Subscribe Now Subscribe Today
Research Article
 

Evaluation of the Possible Pharmacokinetic Interaction Between Amlodipine, Losartan and Hydrochlorothiazide in Mexican Healthy Volunteers



Noemi Santos-Caballero, Lina Marcela Barranco-Garduno, Jose Carlos Aguilar-Carrasco, Miriam del Carmen Carrasco-Portugal and Francisco Javier Flores-Murrieta
 
Facebook Twitter Digg Reddit Linkedin StumbleUpon E-mail
ABSTRACT

The fixed-dose combinations of drugs are alternatives for a major control of chronical diseases such hypertension. Amlodipine, losartan and hydrochlorothiazide are widely used as pharmacological treatment of this cardiovascular disorder. Since these drugs have different mechanism of action, it could be assumed that a fixed-dose combination containing them will provide therapeutic advantages and greater adherence to the treatment. However, firstly is necessary to verify a possible pharmacokinetic interaction between the components. In this study, the oral pharmacokinetics of amlodipine, losartan and hydrochlorothiazide in a fixed-dose combination formulation were evaluated and compared against the individual components in 26 healthy volunteers. After an overnight fast subjects received an oral dose of losartan (50 mg), hydrochlorothiazide (12.5 mg), amlodipine (5 mg) or the same doses in fixed-dose combination formulation in four periods according to a randomized crossover design. Blood samples were obtained at selected times for a period of 72 h. Plasma was obtained and stored frozen at -80°C until analyzed by ultra performance liquid chromatography coupled with tandem mass spectrometry. The treatments were well tolerated. No changes were observed in the pharmacokinetic parameters of amlodipine. For losartan and losartan acid the plasma levels were slightly higher whereas for hydrochlorothiazide greatly increase more than twice their plasma levels with fixed-dose combination formulation. These results suggest pharmacokinetic interactions between these compounds. Further studies are necessary in order to establish the mechanisms of these interactions, however, clinical relevance should be evaluated in clinical studies in patients in which this fixed-dose combination formulation could be a therapeutic alternative.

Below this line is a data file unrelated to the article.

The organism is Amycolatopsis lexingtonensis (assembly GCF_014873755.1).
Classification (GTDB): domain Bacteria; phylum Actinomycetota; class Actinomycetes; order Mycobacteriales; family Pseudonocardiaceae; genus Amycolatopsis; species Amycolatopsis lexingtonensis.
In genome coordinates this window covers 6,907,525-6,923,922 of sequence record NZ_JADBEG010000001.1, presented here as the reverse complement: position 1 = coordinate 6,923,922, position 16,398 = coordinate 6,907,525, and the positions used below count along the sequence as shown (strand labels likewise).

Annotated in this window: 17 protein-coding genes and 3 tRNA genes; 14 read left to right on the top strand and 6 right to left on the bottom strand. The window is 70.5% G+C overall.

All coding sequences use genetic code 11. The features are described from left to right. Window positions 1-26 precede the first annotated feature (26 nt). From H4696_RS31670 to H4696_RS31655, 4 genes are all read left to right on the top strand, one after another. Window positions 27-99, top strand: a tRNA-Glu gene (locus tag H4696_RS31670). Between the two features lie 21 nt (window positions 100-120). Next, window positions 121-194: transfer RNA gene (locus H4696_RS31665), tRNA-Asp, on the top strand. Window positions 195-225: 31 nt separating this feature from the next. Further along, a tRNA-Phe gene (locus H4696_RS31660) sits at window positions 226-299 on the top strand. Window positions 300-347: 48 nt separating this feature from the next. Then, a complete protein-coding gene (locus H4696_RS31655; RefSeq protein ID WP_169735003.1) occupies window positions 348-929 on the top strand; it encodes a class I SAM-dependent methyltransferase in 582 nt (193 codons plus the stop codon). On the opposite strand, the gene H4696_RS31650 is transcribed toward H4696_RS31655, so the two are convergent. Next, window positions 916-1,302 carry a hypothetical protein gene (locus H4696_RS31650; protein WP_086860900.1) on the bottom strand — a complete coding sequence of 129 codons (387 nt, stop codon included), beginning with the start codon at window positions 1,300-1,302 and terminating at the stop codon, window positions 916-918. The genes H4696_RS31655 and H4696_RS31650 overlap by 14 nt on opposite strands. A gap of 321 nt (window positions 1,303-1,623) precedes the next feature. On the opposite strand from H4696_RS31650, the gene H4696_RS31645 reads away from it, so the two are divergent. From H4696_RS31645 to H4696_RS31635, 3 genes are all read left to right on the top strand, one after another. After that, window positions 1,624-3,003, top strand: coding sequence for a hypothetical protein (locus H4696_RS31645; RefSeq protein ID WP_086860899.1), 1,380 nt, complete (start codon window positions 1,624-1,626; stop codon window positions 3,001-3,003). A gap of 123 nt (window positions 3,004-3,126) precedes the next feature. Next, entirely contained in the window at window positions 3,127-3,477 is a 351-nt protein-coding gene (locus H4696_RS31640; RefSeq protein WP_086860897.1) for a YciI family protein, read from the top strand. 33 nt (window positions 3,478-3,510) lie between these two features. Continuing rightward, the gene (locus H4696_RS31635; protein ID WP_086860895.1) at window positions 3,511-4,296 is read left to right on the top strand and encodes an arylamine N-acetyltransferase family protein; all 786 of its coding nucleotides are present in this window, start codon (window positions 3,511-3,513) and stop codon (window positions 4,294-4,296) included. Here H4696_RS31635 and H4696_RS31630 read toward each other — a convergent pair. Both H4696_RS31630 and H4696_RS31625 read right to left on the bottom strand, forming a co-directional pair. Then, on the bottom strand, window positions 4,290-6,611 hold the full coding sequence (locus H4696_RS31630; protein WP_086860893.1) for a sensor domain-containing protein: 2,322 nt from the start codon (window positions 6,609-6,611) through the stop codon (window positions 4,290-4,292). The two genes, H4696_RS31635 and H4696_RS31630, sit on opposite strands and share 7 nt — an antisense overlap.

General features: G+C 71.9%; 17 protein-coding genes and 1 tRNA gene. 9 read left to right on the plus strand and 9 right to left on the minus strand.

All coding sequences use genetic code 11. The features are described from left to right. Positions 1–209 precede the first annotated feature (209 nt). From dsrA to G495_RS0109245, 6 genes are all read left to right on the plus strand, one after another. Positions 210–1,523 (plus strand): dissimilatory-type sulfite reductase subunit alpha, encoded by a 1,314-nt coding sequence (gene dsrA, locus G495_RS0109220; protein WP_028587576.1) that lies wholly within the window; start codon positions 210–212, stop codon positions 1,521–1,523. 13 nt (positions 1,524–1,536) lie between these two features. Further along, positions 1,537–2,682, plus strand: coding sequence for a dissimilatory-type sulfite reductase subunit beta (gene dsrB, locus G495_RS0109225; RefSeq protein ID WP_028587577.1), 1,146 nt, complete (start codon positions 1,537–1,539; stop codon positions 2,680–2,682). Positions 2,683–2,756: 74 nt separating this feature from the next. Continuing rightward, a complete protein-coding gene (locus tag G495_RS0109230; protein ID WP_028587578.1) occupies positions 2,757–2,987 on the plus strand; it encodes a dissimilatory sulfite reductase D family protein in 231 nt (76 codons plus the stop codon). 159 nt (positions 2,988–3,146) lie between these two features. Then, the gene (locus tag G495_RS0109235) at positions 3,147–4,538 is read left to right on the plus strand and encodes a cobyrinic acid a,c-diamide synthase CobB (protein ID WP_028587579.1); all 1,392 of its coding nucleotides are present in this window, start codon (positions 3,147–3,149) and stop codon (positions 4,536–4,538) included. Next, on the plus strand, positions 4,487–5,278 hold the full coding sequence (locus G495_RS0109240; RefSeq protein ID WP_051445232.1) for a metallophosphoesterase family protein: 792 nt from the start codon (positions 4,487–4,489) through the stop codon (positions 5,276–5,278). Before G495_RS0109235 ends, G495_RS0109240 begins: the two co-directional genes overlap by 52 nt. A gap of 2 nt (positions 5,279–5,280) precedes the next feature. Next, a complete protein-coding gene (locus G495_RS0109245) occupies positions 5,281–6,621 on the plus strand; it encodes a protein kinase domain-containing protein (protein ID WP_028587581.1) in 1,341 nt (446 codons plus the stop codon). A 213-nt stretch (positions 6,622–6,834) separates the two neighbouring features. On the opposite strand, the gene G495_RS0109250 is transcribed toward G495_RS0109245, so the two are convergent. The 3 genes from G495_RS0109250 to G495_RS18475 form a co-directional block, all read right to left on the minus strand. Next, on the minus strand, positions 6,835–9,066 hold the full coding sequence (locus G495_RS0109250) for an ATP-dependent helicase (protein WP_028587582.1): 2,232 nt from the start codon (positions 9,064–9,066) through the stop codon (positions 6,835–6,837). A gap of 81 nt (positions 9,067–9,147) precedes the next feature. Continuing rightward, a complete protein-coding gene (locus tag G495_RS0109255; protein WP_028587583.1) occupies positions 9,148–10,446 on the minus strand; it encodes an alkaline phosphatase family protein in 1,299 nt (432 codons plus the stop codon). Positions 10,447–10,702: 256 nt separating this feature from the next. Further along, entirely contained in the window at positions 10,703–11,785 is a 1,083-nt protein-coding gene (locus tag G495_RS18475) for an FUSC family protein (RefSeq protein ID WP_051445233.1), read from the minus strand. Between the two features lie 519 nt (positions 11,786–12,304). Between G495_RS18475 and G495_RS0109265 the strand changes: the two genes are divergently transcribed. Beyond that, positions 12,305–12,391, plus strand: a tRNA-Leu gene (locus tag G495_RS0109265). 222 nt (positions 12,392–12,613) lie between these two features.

Services
Related Articles in ASCI
Search in Google Scholar
View Citation
Report Citation

 
  How to cite this article:

Noemi Santos-Caballero, Lina Marcela Barranco-Garduno, Jose Carlos Aguilar-Carrasco, Miriam del Carmen Carrasco-Portugal and Francisco Javier Flores-Murrieta, 2016. Evaluation of the Possible Pharmacokinetic Interaction Between Amlodipine, Losartan and Hydrochlorothiazide in Mexican Healthy Volunteers. International Journal of Pharmacology, 12: 101-107.

DOI: 10.3923/ijp.2016.101.107

URL: https://scialert.net/abstract/?doi=ijp.2016.101.107

INTRODUCTION

Raised blood pressure or hypertension is one of the most critical risk factors in the development and progressive cardiovascular disease (Weber et al., 2004; Yusuf et al., 2004; WHO., 2011). Hypertension is an haemodynamic disorder in which the blood pressure values are ≥140/90 mm Hg for systolic/dyastolic blood pressures and it is classified in different grades in function of the value measured (WHO., 2011; Stephan et al., 2015). This disorder leads to an increase in morbility and mortality of patients not adequately controlled (James et al., 2014). There are several classes of drugs designed to maintain blood pressure values lower. In order to arrive to this goal, it has been suggested to start with an antihypertensive drug, if the goal is not reached, addition of another antihypertensive drug is recommended and if the blood pressure is not controlled with the use of two antihypertensive drugs, three agents should be used (Amar et al., 2002; Mancia et al., 2004; James et al., 2014). Under these situation, in order to achieve a therapeutic synergism it has been recommended that agents producing their antihypertensive action through different mechanisms of action should be employed (Sever and Messerli, 2011; Wang et al., 2014). A rationale combination may include a calcium antagonist, an angiotensin II receptor antagonist and a diuretic (Waeber et al., 2009). That is why, a new fixed dose combination has been developed, including amlodipine (AML), losartan (LOS) and hydrochlorothiazide (HCTZ).